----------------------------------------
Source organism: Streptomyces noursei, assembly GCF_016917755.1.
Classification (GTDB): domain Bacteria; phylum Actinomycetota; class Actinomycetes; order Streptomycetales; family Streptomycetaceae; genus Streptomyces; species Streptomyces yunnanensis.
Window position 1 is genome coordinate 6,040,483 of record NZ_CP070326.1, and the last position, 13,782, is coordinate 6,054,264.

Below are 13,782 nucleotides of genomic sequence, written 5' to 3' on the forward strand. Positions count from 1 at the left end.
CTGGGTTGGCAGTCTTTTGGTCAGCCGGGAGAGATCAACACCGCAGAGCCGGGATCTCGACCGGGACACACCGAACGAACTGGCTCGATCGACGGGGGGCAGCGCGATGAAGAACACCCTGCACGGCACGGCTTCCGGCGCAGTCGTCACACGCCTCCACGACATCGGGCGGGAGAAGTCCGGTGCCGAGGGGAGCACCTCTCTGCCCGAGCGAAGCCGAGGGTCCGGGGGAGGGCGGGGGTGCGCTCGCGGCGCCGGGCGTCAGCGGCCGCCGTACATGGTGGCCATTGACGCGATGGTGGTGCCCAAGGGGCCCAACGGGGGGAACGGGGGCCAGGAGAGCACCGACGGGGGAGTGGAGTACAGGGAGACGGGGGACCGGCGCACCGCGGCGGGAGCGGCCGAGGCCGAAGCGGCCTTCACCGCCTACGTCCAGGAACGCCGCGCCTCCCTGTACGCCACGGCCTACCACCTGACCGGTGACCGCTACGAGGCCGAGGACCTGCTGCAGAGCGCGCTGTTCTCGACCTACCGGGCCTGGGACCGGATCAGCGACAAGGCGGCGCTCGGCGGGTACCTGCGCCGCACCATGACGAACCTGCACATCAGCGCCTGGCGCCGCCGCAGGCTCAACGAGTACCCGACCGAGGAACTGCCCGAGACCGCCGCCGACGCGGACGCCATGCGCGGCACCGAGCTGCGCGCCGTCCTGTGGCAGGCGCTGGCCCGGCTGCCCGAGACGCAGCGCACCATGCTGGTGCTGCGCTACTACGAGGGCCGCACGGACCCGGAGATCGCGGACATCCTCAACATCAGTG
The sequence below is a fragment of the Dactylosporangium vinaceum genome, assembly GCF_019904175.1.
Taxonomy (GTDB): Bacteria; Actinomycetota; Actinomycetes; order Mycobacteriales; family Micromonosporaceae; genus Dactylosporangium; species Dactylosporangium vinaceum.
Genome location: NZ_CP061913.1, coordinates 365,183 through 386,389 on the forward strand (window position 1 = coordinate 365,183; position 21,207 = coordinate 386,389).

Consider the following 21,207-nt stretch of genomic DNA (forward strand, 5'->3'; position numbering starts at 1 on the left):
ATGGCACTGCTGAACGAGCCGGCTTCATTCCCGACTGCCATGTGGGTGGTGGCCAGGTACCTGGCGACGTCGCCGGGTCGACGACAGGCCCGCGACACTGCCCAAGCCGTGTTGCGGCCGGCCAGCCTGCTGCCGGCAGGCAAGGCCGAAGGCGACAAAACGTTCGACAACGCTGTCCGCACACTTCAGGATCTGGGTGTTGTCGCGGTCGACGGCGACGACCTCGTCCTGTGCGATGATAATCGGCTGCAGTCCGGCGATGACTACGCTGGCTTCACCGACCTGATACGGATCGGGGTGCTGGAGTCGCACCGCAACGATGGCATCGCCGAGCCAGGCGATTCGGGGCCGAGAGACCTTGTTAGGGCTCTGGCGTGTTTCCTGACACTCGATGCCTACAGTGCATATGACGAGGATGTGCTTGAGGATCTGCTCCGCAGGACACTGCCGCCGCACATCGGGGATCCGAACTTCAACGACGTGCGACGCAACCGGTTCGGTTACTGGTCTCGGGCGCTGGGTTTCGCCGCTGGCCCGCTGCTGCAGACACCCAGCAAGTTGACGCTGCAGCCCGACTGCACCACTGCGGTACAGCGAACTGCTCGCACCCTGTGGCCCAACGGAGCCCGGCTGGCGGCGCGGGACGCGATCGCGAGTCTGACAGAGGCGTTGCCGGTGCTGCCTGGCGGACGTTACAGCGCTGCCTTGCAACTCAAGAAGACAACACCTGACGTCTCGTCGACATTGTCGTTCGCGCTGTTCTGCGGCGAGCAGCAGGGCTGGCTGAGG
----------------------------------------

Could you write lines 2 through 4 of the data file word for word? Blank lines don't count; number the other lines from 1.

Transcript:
Classification (GTDB): domain Bacteria; phylum Actinomycetota; class Actinomycetes; order Streptomycetales; family Streptomycetaceae; genus Streptomyces; species Streptomyces yunnanensis.
Window position 1 is genome coordinate 6,040,483 of record NZ_CP070326.1, and the last position, 13,782, is coordinate 6,054,264.

Below are 13,782 nucleotides of genomic sequence, written 5' to 3' on the forward strand. Positions count from 1 at the left end.